Finnish steel research concentrated in Oulu

The Genome of Steel profiling project, which gets funding from the Academy of Finland, is making great strides forward at the University of Oulu. The project has led to a concentration of steel research in Oulu, and a strengthening of skills and knowledge among researchers. The head of the project, Professor Jukka Kömi, estimates that three quarters of steel research in Finland takes place in Oulu.

Research into steel takes place at the Centre for Advanced Steel Research (CASR) at the Faculty of Technology at the University of Oulu. CASR is a multidisciplinary research community comprising 95 researchers. Taking part are eight research groups from the University of Oulu, researchers from other Finnish universities, VTT, and 30 different enterprises.

Professor Jukka Kömi of the Materials and Mechanical Engineering Unit says that at the beginning of the project the focus has been on raising the quality of the research and developing the research environment. The research community has been reinforced by recruiting two top researchers for tenure track posts, nine post doc researchers, and by implementing structured international researcher exchanges. Twenty researchers from the Lappeenranta University of Technology have joined the CASR research consortium, focusing on developing steel structures. Professor Seppo Louhenkilpi (Department of Chemical and Metallurgical Engineering at Aalto University), associate professor Qifeng Shu (University of Science and Technology Beijing) and associate professor Wei Cao (Dr.Rer.Nat in Fribourg Swizerland) have joined the group to deeper and wider expertise of solidification, control of inclusions and atomic scale characterisation of steels.

In addition to Professor Kömi's unit, the main figures behind the Genome of Steel profiling project include the Nano and Molecular Systems Research Unit (NANOMO) headed by Professor Marko Huttula and the Process Metallurgy Group headed by Professor Timo Fabritius.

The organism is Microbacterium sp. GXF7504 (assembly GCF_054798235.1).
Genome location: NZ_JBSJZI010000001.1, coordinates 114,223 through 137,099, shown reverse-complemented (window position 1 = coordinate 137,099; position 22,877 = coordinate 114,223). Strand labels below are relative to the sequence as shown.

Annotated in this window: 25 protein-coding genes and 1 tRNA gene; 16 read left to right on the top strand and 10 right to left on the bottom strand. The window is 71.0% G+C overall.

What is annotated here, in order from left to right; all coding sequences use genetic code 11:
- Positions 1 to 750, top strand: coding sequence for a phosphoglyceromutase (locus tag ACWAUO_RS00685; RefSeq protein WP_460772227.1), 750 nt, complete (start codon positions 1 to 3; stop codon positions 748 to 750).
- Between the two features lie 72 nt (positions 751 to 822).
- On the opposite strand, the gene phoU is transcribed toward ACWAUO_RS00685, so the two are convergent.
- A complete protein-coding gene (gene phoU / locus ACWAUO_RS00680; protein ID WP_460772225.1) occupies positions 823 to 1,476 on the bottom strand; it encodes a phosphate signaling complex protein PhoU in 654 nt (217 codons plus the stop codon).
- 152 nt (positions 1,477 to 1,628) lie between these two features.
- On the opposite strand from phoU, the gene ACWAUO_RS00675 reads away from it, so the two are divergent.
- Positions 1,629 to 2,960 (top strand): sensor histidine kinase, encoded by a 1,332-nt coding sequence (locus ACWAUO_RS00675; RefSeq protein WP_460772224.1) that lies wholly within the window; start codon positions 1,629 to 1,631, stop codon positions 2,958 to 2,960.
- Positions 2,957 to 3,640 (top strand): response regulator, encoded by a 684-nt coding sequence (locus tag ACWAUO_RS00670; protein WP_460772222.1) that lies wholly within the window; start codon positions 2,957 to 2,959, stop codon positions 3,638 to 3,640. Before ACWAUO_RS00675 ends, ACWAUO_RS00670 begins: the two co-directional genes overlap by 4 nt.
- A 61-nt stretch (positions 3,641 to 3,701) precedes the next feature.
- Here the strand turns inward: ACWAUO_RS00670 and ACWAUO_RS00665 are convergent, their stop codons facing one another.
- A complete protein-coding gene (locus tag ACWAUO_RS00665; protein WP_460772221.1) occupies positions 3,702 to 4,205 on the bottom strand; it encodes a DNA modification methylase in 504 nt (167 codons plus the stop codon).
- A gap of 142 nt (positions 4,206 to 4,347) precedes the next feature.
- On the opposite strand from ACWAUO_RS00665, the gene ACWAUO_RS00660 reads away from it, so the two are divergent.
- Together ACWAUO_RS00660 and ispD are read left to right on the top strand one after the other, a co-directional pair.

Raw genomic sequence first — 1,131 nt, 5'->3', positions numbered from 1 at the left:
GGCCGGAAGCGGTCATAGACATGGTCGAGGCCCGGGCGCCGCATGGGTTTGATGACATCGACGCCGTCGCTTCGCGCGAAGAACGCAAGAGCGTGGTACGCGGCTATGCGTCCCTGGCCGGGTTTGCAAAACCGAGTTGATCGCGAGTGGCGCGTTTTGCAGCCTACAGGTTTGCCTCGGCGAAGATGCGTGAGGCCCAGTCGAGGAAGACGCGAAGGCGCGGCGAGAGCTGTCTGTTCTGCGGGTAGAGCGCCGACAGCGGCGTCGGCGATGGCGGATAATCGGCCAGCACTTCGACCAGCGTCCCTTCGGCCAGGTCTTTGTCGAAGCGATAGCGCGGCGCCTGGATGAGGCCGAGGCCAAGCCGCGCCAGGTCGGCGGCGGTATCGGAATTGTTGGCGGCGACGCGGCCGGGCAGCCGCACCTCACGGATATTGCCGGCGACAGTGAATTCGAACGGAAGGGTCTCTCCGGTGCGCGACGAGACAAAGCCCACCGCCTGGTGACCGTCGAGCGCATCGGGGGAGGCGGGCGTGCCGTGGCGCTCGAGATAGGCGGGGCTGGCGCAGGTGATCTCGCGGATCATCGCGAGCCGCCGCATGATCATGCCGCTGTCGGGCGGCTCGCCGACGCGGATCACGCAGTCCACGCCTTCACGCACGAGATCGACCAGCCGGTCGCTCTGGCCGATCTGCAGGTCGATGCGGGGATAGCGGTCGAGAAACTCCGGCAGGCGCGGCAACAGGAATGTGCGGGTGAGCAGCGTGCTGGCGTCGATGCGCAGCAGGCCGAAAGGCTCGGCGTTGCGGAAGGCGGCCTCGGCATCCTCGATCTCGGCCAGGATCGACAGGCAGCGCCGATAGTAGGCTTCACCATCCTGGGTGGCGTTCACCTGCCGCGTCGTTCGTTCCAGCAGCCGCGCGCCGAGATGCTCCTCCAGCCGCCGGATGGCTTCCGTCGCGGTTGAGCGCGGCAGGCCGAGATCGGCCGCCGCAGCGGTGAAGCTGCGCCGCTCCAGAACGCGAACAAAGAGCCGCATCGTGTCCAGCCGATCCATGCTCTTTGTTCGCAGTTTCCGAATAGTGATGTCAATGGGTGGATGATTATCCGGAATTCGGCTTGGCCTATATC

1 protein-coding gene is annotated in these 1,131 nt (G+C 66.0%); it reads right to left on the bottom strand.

With respect to research infrastructure, the Centre for Advanced Steel Research is supported both by its own basic equipment as well as close collaboration with the university's NANOMO research unit. The equipment has been upgraded through new acquisitions. In research on surface materials for the steel industry it is also possible to utilise the state-of-the-art equipment at the MAX IV synchrotron radiation laboratory at Lund University in Sweden.

“The vision of CASR is to become one of the world's leading centres of steel research.”

The Genome of Steel profiling project focuses on basic phenomena involving steel as well as the sustainable manufacture and use of steel production. The aim of profiling is to combine experimental and theoretical knowledge and skills so that understanding about the manufacture, microstructure, and physical features of steel might grow.

The focus of research at the Centre of Advanced Steels Research, CASR is on high-strength steels in structures that are light and durable. Also connected with this is another central and topical research goal of the Centre: the reduction of the carbon footprint of the production and use of steel by increasing skill and knowledge about steel.

The vision of CASR is to become one of the world's leading centres of steel research.  Ways to strive for that goal include strengthening its own skills and knowledge in research and developing the division of labour among universities, as well as through nurturing closer collaboration with the steel industry and international research institutions.

Professor Jukka Kömi sees that steel research at the University of Oulu has reached a stage at which it is possible to conduct world-class steel research.

“The research environment has been developed in such a way that we now have at our disposal an extensive amount of industrial data and we can focus on high-quality fundamental research. This has been reflected in increasingly brisk publishing activity”, Kömi says.

Centre for Advanced Steels Research CASR

Last updated: 6.6.2019